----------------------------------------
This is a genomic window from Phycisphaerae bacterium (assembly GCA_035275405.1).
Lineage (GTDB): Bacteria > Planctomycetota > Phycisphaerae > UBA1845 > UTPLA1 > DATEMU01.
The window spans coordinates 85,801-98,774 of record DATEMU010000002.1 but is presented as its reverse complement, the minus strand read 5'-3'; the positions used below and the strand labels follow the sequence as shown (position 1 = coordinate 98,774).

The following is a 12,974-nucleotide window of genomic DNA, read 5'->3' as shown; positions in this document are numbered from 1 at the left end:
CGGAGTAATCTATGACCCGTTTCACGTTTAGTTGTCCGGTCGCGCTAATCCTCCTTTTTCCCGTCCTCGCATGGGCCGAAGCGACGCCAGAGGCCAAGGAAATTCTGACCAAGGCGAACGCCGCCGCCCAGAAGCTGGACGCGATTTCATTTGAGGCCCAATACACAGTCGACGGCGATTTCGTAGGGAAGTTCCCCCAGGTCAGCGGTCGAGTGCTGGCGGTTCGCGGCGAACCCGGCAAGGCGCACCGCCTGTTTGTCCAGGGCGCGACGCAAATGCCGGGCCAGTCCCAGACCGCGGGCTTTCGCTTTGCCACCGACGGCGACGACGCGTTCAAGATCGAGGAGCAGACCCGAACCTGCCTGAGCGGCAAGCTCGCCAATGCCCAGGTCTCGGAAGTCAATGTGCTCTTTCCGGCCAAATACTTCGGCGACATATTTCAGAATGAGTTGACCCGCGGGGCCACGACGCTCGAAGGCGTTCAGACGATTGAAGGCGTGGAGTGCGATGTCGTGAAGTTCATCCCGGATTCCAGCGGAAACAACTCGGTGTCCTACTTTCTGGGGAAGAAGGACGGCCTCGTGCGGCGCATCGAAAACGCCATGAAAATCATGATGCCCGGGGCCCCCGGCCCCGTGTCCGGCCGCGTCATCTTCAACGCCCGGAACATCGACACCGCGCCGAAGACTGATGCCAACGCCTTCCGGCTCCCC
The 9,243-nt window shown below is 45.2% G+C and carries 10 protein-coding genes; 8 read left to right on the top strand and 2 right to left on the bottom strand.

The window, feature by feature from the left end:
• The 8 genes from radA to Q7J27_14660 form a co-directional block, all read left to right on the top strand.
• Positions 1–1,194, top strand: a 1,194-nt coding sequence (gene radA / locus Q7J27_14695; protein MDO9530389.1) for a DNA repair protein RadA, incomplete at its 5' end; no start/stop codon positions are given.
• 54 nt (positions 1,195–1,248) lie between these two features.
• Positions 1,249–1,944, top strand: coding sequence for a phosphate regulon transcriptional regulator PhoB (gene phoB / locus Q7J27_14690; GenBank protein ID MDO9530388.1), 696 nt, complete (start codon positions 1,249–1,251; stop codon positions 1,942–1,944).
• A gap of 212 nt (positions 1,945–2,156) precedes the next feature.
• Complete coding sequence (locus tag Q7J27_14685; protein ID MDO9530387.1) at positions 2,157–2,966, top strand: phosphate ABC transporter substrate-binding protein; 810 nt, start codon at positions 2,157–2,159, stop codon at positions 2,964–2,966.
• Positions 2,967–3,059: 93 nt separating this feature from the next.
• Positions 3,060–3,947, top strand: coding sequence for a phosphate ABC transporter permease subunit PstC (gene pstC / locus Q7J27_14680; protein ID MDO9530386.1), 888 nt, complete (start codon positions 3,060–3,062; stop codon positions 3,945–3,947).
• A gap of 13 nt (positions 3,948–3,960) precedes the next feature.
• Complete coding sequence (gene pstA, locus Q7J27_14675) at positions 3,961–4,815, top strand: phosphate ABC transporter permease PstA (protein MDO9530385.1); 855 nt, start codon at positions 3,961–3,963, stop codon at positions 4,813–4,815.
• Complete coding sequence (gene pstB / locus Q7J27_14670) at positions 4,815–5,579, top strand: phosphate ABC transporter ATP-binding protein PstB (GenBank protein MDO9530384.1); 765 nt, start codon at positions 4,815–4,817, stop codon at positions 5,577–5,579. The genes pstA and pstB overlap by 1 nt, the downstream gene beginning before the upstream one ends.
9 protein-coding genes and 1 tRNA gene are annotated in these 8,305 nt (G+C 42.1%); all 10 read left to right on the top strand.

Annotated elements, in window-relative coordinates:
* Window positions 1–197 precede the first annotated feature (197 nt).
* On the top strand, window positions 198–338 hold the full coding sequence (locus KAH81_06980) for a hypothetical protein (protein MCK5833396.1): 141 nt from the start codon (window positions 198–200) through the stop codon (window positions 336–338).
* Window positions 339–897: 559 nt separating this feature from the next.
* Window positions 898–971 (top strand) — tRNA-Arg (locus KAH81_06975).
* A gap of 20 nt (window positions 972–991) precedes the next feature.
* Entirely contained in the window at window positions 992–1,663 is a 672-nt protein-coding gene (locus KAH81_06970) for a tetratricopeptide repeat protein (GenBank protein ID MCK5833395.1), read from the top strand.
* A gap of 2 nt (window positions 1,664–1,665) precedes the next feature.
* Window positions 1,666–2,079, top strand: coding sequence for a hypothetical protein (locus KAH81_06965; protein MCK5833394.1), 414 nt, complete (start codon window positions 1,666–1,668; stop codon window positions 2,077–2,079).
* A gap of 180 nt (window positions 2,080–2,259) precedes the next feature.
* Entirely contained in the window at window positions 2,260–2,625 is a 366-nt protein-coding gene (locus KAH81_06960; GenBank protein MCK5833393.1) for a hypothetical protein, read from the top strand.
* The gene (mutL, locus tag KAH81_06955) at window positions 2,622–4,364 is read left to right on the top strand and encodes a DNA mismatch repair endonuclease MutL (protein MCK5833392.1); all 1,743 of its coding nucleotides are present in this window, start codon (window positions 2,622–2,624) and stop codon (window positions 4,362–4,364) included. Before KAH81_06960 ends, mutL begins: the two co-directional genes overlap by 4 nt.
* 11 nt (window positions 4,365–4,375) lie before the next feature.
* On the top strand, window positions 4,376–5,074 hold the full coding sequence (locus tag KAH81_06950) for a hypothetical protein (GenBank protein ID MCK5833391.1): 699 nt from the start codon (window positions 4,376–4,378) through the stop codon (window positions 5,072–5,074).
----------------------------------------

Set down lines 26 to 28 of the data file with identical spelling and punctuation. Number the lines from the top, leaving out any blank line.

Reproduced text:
* Entirely contained in the window at window positions 992–1,663 is a 672-nt protein-coding gene (locus KAH81_06970) for a tetratricopeptide repeat protein (GenBank protein ID MCK5833395.1), read from the top strand.
* A gap of 2 nt (window positions 1,664–1,665) precedes the next feature.
* Window positions 1,666–2,079, top strand: coding sequence for a hypothetical protein (locus KAH81_06965; protein MCK5833394.1), 414 nt, complete (start codon window positions 1,666–1,668; stop codon window positions 2,077–2,079).